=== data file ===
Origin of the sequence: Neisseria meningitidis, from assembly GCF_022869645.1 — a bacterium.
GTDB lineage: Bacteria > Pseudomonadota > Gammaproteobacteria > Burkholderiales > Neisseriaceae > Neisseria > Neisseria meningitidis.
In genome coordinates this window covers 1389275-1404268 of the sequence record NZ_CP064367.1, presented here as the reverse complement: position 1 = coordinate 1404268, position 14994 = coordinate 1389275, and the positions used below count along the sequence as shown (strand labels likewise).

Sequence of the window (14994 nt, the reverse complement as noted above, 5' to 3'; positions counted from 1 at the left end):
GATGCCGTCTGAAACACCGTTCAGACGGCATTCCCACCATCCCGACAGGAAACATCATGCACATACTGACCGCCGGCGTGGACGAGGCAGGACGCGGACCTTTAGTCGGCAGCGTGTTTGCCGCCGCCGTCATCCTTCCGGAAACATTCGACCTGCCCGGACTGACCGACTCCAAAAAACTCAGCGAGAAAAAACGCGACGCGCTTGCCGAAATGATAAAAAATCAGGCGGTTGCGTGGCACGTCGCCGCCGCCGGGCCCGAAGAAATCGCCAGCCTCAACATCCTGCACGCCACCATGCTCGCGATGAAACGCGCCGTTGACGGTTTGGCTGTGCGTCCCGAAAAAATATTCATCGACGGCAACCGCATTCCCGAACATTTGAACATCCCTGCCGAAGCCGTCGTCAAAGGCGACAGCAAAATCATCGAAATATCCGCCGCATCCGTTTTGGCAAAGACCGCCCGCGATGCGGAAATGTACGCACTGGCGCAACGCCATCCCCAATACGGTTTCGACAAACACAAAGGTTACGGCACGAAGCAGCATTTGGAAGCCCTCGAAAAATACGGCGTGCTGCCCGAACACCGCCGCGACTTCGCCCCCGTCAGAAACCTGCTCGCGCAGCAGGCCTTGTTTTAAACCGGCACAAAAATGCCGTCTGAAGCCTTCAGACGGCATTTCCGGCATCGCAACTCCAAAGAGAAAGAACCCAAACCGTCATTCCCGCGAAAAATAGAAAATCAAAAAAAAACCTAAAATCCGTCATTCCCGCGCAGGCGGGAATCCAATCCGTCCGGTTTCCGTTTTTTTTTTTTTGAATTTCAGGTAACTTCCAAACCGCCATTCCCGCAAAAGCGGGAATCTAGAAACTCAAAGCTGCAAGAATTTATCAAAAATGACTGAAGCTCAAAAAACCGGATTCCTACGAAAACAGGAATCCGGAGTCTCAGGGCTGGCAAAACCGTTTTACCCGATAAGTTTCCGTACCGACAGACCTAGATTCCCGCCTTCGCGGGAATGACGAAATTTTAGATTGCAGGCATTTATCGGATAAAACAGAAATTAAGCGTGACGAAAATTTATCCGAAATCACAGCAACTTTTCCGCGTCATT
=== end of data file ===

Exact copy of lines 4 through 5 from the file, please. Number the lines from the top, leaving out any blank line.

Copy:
Sequence of the window (14994 nt, the reverse complement as noted above, 5' to 3'; positions counted from 1 at the left end):
GATGCCGTCTGAAACACCGTTCAGACGGCATTCCCACCATCCCGACAGGAAACATCATGCACATACTGACCGCCGGCGTGGACGAGGCAGGACGCGGACCTTTAGTCGGCAGCGTGTTTGCCGCCGCCGTCATCCTTCCGGAAACATTCGACCTGCCCGGACTGACCGACTCCAAAAAACTCAGCGAGAAAAAACGCGACGCGCTTGCCGAAATGATAAAAAATCAGGCGGTTGCGTGGCACGTCGCCGCCGCCGGGCCCGAAGAAATCGCCAGCCTCAACATCCTGCACGCCACCATGCTCGCGATGAAACGCGCCGTTGACGGTTTGGCTGTGCGTCCCGAAAAAATATTCATCGACGGCAACCGCATTCCCGAACATTTGAACATCCCTGCCGAAGCCGTCGTCAAAGGCGACAGCAAAATCATCGAAATATCCGCCGCATCCGTTTTGGCAAAGACCGCCCGCGATGCGGAAATGTACGCACTGGCGCAACGCCATCCCCAATACGGTTTCGACAAACACAAAGGTTACGGCACGAAGCAGCATTTGGAAGCCCTCGAAAAATACGGCGTGCTGCCCGAACACCGCCGCGACTTCGCCCCCGTCAGAAACCTGCTCGCGCAGCAGGCCTTGTTTTAAACCGGCACAAAAATGCCGTCTGAAGCCTTCAGACGGCATTTCCGGCATCGCAACTCCAAAGAGAAAGAACCCAAACCGTCATTCCCGCGAAAAATAGAAAATCAAAAAAAAACCTAAAATCCGTCATTCCCGCGCAGGCGGGAATCCAATCCGTCCGGTTTCCGTTTTTTTTTTTTTGAATTTCAGGTAACTTCCAAACCGCCATTCCCGCAAAAGCGGGAATCTAGAAACTCAAAGCTGCAAGAATTTATCAAAAATGACTGAAGCTCAAAAAACCGGATTCCTACGAAAACAGGAATCCGGAGTCTCAGGGCTGGCAAAACCGTTTTACCCGATAAGTTTCCGTACCGACAGACCTAGATTCCCGCCTTCGCGGGAATGACGAAATTTTAGATTGCAGGCATTTATCGGATAAAACAGAAATTAAGCGTGACGAAAATTTATCCGAAATCACAGCAACTTTTCCGCGTCATT